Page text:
While Sven Mislintat, Huss Fahmy and Ivan Gazidis will get plaudits for the Aubameyang and Ozil deals, the real test for the new "talent acquisition" regime will come with long-term reinforcements for central defence and midfield, if not during this window then certainly in the summer. So far, Gazidis appears to have delivered on his promise of a shakeup while Wenger has remained diplomatic, a sign that he knows his tenure is coming to an end and that the new guys must be given a degree of autonomy during the transition. Assuming no more significant activity today (there's just under 5 hours to go before the transfer window shuts), I think it would be fair to say that the club is finally shaking off its recent torpor. The question now is whether a rejigged attack will be enough to compensate for a fragile defence and produce something close to 10 wins out of the remaining 13 league games, not to mention victories in the cups. I'd love to see it happen, but I suspect the need for bedding-in will make it difficult. We're going to be improvising for a while yet.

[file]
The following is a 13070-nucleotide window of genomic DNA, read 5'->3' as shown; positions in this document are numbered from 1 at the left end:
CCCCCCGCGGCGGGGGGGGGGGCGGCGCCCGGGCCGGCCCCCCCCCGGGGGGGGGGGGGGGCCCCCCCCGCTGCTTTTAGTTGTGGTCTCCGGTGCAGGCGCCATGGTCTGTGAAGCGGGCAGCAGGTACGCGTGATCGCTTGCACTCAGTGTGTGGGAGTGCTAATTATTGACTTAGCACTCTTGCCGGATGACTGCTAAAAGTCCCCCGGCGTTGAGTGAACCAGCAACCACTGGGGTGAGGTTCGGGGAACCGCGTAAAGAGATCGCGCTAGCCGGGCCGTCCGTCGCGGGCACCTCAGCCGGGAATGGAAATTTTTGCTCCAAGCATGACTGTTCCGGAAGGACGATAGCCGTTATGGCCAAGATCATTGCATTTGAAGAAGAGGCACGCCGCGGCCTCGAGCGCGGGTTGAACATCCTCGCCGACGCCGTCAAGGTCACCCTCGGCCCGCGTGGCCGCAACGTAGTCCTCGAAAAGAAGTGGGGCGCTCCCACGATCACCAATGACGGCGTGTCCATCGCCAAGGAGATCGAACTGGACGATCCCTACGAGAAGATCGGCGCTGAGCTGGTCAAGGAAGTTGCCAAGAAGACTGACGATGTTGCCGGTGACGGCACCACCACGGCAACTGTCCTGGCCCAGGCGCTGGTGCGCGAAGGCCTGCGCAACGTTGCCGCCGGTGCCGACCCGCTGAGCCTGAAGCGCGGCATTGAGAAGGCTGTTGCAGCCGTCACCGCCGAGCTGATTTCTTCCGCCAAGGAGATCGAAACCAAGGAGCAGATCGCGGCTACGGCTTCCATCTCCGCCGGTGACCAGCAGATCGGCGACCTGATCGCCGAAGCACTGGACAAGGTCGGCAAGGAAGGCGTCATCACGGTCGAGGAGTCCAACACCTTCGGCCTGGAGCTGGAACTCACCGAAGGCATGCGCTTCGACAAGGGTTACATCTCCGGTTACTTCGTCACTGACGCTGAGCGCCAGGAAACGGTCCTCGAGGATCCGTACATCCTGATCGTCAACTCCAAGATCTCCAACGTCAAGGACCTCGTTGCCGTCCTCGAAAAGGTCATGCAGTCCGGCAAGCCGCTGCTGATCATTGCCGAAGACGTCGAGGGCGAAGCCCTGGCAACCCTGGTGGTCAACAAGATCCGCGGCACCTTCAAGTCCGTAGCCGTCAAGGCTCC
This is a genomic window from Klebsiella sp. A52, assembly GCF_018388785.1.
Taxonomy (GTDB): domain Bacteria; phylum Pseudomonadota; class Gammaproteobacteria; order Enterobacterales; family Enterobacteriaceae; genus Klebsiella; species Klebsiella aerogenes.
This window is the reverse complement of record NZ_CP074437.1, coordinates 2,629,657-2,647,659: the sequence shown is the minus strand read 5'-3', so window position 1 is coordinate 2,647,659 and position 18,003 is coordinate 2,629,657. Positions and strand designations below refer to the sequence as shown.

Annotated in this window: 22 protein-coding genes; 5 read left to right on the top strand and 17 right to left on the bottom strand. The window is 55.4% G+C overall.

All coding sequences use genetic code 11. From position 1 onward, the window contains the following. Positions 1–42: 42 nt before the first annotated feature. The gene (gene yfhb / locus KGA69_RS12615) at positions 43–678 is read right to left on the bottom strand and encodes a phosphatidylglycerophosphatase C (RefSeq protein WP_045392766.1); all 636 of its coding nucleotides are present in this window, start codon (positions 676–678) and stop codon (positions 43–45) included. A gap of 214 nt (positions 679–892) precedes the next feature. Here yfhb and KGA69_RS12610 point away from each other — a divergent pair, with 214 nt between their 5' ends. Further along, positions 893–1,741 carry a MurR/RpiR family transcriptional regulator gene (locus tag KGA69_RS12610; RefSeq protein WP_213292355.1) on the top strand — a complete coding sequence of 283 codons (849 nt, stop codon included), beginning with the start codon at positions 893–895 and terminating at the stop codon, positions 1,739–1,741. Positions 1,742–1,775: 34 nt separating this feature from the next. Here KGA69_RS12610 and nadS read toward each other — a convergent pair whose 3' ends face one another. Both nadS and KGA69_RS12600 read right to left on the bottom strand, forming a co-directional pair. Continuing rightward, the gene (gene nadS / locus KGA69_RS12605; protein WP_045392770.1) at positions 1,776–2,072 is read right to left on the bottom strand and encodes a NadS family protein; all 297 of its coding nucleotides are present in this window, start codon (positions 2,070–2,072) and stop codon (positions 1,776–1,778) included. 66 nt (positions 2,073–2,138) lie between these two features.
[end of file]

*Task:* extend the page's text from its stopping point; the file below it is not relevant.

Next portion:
No comments:

Post a Comment